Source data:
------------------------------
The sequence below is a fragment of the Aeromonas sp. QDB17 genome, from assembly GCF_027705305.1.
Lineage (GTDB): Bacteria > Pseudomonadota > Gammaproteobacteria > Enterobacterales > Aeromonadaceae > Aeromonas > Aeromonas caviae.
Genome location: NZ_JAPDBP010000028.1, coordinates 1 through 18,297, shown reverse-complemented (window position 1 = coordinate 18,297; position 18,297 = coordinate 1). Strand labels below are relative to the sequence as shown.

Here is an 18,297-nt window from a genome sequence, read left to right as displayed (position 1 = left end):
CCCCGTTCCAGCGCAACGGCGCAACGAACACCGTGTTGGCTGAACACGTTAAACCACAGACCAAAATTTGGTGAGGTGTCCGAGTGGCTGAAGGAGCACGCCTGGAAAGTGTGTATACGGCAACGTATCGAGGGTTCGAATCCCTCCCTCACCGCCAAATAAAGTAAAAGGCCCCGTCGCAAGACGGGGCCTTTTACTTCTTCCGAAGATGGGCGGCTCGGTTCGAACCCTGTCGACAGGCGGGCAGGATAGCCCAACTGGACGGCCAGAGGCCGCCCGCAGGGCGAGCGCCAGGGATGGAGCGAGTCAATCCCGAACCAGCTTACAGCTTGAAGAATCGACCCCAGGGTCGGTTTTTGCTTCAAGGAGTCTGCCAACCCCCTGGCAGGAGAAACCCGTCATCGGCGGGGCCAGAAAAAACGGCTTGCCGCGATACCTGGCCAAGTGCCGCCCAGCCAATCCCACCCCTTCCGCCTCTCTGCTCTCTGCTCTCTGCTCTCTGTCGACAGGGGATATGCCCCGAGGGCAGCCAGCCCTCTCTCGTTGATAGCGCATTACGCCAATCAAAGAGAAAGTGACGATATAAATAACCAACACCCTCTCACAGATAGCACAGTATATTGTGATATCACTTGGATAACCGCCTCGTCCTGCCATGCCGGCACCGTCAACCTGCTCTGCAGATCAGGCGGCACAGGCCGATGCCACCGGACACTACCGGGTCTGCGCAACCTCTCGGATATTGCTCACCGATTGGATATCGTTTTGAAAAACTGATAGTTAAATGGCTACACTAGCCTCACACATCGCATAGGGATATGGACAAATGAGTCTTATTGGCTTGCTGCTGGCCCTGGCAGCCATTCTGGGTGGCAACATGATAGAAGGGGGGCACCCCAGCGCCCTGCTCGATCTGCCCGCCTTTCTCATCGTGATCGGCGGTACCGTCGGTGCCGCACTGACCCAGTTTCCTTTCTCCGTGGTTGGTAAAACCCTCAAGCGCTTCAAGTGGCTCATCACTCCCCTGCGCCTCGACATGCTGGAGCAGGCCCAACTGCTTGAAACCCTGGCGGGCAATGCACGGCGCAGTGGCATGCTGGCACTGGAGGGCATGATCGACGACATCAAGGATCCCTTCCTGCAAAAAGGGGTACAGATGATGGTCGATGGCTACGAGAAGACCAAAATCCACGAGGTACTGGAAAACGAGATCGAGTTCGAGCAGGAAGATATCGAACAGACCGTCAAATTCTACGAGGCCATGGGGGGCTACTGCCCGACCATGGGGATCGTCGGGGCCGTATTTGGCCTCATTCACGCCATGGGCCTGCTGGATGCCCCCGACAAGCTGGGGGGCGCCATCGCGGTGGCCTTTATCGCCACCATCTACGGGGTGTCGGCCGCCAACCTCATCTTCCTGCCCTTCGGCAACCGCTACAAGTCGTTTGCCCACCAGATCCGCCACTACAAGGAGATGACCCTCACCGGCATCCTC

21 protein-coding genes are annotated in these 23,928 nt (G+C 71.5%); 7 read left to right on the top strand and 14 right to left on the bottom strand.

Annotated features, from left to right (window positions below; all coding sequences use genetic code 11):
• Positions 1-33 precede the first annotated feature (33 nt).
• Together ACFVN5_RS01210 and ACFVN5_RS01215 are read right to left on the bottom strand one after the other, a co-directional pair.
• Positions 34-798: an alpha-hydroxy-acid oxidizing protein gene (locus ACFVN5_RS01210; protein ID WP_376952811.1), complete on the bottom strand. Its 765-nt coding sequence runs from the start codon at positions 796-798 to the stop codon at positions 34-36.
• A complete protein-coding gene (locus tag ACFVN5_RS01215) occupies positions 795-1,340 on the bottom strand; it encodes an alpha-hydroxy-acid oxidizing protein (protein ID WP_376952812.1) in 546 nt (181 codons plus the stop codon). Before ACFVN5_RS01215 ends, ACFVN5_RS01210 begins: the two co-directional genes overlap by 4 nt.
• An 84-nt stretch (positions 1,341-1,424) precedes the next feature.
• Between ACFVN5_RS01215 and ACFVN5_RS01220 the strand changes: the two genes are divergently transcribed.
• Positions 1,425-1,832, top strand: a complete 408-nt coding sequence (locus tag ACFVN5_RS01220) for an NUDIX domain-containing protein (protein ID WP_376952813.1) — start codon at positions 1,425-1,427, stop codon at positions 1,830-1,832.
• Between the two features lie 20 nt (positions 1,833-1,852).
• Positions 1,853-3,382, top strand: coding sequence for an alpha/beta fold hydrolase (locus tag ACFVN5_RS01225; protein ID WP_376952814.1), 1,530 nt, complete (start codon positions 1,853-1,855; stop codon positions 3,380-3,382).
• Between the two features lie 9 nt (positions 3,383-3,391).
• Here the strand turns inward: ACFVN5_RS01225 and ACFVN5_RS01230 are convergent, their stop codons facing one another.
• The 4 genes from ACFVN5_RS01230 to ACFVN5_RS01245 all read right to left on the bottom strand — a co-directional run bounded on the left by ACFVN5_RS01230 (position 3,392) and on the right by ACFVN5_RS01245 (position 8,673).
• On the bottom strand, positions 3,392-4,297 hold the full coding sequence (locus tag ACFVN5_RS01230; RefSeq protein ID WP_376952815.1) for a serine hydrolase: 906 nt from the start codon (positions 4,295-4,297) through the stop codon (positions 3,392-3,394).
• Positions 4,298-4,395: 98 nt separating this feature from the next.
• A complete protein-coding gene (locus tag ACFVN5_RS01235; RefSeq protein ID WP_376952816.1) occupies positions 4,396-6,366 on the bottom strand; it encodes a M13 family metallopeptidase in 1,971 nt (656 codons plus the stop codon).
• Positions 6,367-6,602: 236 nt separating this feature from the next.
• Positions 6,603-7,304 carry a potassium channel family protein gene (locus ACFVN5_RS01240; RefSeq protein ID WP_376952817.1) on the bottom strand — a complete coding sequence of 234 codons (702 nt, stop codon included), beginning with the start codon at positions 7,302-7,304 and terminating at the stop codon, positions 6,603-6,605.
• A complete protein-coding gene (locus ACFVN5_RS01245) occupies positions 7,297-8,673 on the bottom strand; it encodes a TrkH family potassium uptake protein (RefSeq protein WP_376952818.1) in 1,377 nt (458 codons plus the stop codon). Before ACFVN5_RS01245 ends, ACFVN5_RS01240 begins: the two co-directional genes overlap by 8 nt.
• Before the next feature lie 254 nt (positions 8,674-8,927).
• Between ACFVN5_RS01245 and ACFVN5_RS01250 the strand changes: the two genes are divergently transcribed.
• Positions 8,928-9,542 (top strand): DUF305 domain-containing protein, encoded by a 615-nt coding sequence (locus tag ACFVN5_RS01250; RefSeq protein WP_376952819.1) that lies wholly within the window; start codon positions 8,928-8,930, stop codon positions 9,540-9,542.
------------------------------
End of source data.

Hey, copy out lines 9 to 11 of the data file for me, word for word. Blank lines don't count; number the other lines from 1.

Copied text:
• Together ACFVN5_RS01210 and ACFVN5_RS01215 are read right to left on the bottom strand one after the other, a co-directional pair.
• Positions 34-798: an alpha-hydroxy-acid oxidizing protein gene (locus ACFVN5_RS01210; protein ID WP_376952811.1), complete on the bottom strand. Its 765-nt coding sequence runs from the start codon at positions 796-798 to the stop codon at positions 34-36.
• A complete protein-coding gene (locus tag ACFVN5_RS01215) occupies positions 795-1,340 on the bottom strand; it encodes an alpha-hydroxy-acid oxidizing protein (protein ID WP_376952812.1) in 546 nt (181 codons plus the stop codon). Before ACFVN5_RS01215 ends, ACFVN5_RS01210 begins: the two co-directional genes overlap by 4 nt.